“We boarded the film like any other animation, but the trick after that was to create the illusion of spontaneity,” says Brannon. “That you aren’t quite sure what a character was going to do at any moment and you had one chance to catch it with a handheld camera.”

Action, Camera
But capturing that documentary feeling with a virtual camera is difficult. “The movement of your [the camera operator’s] body position, the rise and fall of your breathing, the subtle nuances of motion,” says James Williams, layout supervisor, “all contribute to the look of a handheld camera.”

By using a real camera, the layout artists, who act as a camera crew on animated features, wouldn’t need to try to fake that motion. At first, Williams expected to use the system only for sweeping shots that would be especially difficult to give a handheld look in the computer. But, the realism achieved by physically placing a camera on his shoulder became addictive. “It was the first time I felt as a cameraman that I truly knew where I was and thus could place the audience in that position, too,” Williams says.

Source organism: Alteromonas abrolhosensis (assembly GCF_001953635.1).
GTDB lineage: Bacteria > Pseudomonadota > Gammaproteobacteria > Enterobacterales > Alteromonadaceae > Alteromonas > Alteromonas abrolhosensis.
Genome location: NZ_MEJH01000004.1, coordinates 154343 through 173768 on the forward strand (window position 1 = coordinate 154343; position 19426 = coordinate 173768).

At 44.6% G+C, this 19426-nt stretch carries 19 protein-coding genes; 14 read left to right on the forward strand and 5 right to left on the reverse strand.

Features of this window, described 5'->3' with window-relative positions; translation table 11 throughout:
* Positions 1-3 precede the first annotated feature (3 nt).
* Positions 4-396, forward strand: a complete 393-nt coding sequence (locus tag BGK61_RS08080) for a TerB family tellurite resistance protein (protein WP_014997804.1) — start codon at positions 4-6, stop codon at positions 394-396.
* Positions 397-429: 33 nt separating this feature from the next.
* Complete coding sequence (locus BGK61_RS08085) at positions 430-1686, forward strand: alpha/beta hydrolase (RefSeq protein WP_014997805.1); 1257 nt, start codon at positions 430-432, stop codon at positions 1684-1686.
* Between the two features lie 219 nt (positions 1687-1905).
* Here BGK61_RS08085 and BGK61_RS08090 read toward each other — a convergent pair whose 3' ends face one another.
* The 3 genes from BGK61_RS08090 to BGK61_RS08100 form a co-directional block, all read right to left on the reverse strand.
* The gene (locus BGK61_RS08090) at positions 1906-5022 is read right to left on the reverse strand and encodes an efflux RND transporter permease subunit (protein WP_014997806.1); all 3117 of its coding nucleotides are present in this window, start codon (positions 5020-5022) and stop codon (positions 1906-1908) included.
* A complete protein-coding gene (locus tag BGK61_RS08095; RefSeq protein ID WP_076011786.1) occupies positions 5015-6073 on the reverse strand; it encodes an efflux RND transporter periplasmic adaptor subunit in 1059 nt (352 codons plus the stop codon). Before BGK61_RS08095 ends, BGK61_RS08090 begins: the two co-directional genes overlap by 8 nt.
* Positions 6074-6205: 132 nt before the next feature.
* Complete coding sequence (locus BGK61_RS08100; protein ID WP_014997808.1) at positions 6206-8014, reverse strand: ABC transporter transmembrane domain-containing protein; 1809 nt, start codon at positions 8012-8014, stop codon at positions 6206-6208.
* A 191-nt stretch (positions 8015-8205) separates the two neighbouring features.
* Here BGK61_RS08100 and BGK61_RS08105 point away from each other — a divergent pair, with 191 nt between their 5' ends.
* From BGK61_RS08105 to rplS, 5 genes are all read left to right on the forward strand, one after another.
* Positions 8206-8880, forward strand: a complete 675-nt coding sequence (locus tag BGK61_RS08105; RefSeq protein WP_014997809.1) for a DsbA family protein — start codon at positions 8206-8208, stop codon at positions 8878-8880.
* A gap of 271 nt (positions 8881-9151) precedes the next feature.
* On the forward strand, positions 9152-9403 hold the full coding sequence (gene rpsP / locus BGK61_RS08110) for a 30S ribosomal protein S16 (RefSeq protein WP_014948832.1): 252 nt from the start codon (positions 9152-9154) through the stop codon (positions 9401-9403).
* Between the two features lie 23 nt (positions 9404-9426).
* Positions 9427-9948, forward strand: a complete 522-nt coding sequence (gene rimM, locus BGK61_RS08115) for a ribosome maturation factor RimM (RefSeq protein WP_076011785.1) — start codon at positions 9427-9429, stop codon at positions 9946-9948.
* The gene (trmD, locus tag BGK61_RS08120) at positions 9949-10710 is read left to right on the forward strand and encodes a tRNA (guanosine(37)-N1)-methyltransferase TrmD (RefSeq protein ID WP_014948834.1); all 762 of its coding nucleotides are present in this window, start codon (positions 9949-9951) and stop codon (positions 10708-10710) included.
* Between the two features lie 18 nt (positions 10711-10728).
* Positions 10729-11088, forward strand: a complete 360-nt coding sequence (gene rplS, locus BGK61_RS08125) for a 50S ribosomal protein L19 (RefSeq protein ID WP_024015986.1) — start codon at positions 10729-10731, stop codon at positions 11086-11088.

The entire process ran through Autodesk’s Maya. What the camera operator saw in the viewfinder of the handheld camera was the animated scene as seen through a Maya camera, thanks to development work early on by the Imageworks crew. “We stripped the geometry to the essentials and optimized it to a great degree,” says Williams.
As a result, when the camera operator turned, the scene in the viewfinder moved as a real scene would in the real world. And, because this all happened through Maya, there was no need for data translation. The animation team got exactly what a layout artist shot. Quickly.

“We created the system to get a handheld feel,” says Rob Bredow, visual effects supervisor, “but it was much faster than having to keyframe the camera moves by hand. We could prep a file, shoot it to layout, and they could do 20 takes in 20 minutes.”